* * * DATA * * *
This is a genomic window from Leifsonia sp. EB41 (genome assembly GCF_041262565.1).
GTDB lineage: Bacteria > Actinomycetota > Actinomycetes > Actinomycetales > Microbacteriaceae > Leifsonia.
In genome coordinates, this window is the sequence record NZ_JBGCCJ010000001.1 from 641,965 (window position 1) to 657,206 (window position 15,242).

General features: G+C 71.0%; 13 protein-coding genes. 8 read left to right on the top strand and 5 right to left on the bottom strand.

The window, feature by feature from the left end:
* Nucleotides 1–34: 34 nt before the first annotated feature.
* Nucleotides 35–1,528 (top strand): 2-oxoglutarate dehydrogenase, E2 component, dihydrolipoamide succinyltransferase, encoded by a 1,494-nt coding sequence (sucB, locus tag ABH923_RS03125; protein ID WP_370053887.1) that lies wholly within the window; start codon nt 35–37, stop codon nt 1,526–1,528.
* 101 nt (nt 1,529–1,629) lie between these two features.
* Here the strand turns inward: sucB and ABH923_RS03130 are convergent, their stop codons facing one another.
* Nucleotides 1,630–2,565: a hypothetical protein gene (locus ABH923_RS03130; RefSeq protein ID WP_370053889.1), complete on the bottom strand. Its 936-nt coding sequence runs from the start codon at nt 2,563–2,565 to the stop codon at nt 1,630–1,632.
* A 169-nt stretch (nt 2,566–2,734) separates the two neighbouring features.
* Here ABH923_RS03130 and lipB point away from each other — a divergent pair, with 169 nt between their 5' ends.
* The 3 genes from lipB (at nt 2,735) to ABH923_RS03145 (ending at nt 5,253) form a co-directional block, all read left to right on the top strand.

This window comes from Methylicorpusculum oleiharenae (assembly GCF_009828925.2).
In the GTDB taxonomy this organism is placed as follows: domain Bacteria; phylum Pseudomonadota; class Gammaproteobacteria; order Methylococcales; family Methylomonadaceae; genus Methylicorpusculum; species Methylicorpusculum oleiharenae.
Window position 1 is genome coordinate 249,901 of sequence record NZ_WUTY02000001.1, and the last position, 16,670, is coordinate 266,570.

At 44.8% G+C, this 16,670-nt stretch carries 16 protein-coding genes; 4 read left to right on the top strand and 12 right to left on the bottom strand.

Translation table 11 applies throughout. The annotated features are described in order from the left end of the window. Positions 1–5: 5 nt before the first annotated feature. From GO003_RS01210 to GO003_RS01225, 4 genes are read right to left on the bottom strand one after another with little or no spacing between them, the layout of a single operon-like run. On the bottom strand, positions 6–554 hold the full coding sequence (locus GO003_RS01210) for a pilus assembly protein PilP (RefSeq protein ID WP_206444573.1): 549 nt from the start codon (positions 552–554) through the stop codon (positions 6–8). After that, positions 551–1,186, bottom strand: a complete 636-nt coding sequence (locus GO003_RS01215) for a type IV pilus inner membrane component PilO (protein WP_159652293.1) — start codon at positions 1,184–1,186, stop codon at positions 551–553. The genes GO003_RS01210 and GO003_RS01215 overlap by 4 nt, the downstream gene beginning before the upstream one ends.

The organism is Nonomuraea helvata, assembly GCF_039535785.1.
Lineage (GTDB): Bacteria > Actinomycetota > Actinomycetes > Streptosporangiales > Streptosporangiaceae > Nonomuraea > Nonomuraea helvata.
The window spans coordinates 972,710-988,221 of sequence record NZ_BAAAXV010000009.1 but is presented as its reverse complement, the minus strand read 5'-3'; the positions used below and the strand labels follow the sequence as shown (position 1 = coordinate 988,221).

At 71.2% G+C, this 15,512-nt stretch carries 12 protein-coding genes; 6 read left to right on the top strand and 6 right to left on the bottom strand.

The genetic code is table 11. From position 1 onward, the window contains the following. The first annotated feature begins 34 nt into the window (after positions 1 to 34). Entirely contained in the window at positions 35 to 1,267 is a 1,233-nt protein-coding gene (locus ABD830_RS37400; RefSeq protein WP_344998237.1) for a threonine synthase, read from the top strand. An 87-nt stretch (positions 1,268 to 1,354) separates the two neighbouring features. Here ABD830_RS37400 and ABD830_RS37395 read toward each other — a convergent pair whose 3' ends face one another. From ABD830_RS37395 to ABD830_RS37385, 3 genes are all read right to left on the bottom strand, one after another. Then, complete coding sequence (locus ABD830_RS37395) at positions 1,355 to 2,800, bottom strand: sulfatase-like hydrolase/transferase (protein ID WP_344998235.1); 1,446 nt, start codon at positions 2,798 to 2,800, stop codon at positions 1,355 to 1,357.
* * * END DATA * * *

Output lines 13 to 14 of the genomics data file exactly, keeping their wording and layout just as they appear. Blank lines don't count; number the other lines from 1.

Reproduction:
* The 3 genes from lipB (at nt 2,735) to ABH923_RS03145 (ending at nt 5,253) form a co-directional block, all read left to right on the top strand.

This window comes from Methylicorpusculum oleiharenae (assembly GCF_009828925.2).